I don’t feel that it’s enough.

(Maybe I’m just not smart enough — or smart in ‘that’ way? I want to interview Card and figure out his method… and when he feels like he’s really got it.)

I think all of this can be put in the category of learning to take a first draft and make it a second draft — something that, with growing horror, I’m realizing that maybe I haven’t ever done before. I’m going through developmental edits with a professional editor for the first time and getting a crash course in things I didn’t even know were a thing (upcoming blog post on that later! It’s a little nerve-wracking and kinda feels like the floor has been taken out from under my feet).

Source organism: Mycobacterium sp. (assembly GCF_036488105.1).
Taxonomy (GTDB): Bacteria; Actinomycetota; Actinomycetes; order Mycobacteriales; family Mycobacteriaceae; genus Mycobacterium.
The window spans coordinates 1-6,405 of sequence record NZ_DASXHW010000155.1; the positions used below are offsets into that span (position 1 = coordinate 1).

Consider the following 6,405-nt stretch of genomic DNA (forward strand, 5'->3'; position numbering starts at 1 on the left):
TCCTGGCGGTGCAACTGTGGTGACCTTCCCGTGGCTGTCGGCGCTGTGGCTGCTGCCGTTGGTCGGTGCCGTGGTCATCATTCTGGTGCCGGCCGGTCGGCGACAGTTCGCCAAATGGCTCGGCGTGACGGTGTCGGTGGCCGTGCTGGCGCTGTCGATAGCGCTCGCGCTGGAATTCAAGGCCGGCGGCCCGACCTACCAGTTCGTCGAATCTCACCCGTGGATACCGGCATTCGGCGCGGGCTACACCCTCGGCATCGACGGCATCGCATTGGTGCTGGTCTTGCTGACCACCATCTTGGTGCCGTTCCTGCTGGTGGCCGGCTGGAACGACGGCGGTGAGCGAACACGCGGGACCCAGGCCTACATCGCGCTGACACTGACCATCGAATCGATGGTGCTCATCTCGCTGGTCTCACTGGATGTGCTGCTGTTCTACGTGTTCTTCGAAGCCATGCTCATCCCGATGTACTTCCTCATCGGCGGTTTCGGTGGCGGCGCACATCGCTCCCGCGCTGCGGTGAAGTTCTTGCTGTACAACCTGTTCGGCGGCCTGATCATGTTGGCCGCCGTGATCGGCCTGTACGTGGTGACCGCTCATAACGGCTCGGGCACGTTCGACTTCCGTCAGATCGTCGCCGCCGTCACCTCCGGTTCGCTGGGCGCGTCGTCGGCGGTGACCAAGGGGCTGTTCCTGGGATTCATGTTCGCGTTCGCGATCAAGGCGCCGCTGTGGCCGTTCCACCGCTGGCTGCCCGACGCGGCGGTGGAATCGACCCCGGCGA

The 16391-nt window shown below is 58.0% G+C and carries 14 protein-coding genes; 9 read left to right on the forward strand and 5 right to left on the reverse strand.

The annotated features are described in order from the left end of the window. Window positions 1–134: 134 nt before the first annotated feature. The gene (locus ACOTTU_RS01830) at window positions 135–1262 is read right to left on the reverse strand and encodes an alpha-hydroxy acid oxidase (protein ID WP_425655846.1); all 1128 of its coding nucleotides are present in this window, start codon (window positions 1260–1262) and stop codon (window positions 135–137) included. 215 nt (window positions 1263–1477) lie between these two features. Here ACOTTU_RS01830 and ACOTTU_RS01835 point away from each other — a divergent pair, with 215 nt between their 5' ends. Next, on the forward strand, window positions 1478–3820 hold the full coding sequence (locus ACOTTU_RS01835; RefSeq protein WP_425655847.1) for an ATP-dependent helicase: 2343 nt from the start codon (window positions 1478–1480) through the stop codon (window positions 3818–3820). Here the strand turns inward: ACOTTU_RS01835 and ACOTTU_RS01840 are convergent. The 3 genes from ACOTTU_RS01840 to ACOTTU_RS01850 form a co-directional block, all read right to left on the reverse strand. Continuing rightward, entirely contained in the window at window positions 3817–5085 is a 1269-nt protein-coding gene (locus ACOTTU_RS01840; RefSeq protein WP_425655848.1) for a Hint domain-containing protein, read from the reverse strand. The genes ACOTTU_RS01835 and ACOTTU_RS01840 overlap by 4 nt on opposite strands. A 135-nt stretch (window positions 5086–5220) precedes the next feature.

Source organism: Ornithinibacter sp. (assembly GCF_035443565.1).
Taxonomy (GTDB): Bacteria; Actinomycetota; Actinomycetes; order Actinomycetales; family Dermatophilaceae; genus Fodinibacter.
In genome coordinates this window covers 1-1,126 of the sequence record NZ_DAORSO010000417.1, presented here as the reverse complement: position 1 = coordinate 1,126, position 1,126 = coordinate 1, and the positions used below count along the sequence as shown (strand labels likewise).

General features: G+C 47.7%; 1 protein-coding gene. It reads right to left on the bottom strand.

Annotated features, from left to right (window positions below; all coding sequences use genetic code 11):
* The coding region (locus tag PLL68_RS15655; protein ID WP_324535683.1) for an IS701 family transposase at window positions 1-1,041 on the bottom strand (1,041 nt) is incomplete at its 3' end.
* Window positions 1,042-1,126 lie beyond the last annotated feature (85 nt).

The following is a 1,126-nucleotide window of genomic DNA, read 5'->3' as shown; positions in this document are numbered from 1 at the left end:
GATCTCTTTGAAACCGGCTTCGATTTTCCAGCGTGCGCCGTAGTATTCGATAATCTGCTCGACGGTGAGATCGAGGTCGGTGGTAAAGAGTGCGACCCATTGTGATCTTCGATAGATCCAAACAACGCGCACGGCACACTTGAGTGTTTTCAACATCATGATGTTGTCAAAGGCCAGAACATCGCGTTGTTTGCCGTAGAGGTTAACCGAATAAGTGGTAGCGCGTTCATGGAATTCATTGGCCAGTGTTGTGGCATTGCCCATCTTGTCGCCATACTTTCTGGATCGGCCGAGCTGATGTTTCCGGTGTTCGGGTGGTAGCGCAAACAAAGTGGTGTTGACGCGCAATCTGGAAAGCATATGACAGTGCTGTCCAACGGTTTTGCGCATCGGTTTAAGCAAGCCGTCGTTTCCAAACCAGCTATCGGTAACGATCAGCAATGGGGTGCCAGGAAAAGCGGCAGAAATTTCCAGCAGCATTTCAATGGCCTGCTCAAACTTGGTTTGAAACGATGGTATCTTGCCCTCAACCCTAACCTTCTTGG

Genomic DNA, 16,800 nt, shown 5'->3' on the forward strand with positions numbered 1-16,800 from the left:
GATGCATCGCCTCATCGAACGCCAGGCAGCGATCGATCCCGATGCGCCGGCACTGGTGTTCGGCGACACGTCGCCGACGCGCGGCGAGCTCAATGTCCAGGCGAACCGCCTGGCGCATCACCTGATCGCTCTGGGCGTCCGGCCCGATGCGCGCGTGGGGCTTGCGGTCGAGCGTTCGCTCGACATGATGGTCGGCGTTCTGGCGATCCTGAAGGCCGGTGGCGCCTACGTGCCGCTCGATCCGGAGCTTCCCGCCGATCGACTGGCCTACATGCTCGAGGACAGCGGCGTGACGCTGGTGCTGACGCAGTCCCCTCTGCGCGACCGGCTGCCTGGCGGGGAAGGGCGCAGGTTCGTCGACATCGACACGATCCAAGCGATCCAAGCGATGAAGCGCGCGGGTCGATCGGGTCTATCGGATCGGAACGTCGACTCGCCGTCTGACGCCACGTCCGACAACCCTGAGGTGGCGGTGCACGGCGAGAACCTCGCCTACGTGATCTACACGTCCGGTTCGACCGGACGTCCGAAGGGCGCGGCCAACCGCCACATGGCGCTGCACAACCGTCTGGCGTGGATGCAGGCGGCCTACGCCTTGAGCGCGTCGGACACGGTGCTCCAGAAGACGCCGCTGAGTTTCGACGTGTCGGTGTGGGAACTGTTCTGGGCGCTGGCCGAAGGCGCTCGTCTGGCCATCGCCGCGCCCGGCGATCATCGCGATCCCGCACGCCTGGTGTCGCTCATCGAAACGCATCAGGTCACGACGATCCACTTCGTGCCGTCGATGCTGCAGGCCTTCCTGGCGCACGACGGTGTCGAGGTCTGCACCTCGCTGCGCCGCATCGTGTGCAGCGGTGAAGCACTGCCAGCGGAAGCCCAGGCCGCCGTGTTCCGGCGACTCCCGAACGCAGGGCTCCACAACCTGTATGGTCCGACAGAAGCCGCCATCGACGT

Of course, who really knows — because an artist’s plight is never feeling like something is ever ‘done.’ It can always be better. There can always be more. Despite knowing this, I still feel that I’m missing some sort of intrinsic lesson on how to get from my A to my B. For all I know I’ll get an epiphany tomorrow and suddenly realize how it works, or I’ll read an article that connects it all — or the most likely outcome, my editor will prod me into understanding what to do.

But for now, I’m definitely feeling a little worthless and like I have no idea what I’m doing, and I’d love to move this discussion out to you, dear readers.